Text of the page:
Family Mart (chain)

This convenience store is in the departure hall, behind the Starbucks where you can get soymilk with your drink. I bought some daifuku (big mochi), natto roll and seaweed onigiri to snack on the plane. Here’s a list of vegan konbini food items.

Notable mentions (AKA: I WISH I VISITED)

Self Takoyaki Bar (non-veg) – Takoyaki

  • Alliums: Takoyaki usually have onions as topping, request without
  • Alcohol: Shop sells it

Has vegan takoyaki – likely the only place in Osaka that does! Next to Shin-Imamiya Station, which is outside the city area of Osaka so be prepared to travel a bit. I didn’t visit as it’s a smoking bar, which my family won’t be comfortable in. From reviews in the Osaka group, the takoyaki is really yummy and you can even make it yourself!

Megumi (vegan) – Okonomiyaki

  • Alliums: Unsure
  • Alcohol: Shop sells it

I heard good things about their okonomiyaki and food in general. Sadly, they were closed during our stay in August (luckily I checked their Facebook before visiting), as it was the Obon holidays (which is something like our Qing Ming). Seems like a highly recommended place if you want to taste vegan versions of local food!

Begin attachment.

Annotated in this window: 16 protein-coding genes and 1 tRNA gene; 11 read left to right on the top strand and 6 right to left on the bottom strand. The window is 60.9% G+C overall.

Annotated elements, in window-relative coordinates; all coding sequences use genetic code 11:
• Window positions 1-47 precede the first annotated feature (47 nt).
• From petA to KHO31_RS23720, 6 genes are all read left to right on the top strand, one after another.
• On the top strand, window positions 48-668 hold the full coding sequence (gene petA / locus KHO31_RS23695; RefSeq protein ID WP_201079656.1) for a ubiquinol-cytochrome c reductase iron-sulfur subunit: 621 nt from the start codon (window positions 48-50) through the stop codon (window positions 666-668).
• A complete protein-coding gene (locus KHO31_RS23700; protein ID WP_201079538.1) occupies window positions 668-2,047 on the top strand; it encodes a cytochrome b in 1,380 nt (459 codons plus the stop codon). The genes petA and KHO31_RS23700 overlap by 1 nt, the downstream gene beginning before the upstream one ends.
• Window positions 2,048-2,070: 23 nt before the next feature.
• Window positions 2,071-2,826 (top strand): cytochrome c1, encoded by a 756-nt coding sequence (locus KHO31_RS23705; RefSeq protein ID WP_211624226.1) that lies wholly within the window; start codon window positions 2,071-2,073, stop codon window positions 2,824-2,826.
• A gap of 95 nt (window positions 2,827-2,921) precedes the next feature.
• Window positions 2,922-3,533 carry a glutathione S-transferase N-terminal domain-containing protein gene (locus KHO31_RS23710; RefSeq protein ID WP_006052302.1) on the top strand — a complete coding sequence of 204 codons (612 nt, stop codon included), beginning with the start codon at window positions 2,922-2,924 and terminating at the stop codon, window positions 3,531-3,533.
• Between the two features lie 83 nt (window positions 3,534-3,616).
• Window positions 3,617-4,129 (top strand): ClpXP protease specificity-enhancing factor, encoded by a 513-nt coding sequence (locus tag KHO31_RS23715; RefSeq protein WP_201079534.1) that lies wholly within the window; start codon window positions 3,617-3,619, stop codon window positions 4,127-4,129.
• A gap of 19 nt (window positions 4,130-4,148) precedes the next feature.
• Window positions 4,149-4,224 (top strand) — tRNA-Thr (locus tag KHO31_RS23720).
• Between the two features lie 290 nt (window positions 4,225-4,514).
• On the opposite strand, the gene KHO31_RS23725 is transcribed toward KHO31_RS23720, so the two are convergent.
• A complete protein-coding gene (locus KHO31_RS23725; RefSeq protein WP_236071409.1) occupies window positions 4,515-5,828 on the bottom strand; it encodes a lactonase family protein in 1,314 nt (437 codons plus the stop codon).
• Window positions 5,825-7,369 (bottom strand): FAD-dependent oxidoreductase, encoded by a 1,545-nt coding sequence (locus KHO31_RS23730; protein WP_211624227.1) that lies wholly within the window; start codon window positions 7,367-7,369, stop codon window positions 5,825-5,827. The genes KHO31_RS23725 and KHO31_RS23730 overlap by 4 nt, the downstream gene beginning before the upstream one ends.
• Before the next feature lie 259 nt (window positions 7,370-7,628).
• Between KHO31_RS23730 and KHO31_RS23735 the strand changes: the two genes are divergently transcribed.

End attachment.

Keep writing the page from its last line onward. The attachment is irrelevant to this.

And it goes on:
Thank you for reading!

Japan is such a wonderful country full of surprises and revelations. One should be able to enjoy Japan no matter what you eat! I hope this series will help greatly and give you more confidence going there! I’ll continue to post more dishes and packaged food reviews over at abillionveg to help their animal sanctuary partners. If you’d like to review any veg*n food, post it there and abillionveg can donate on your behalf to various animal welfare groups! Have a great trip 🙂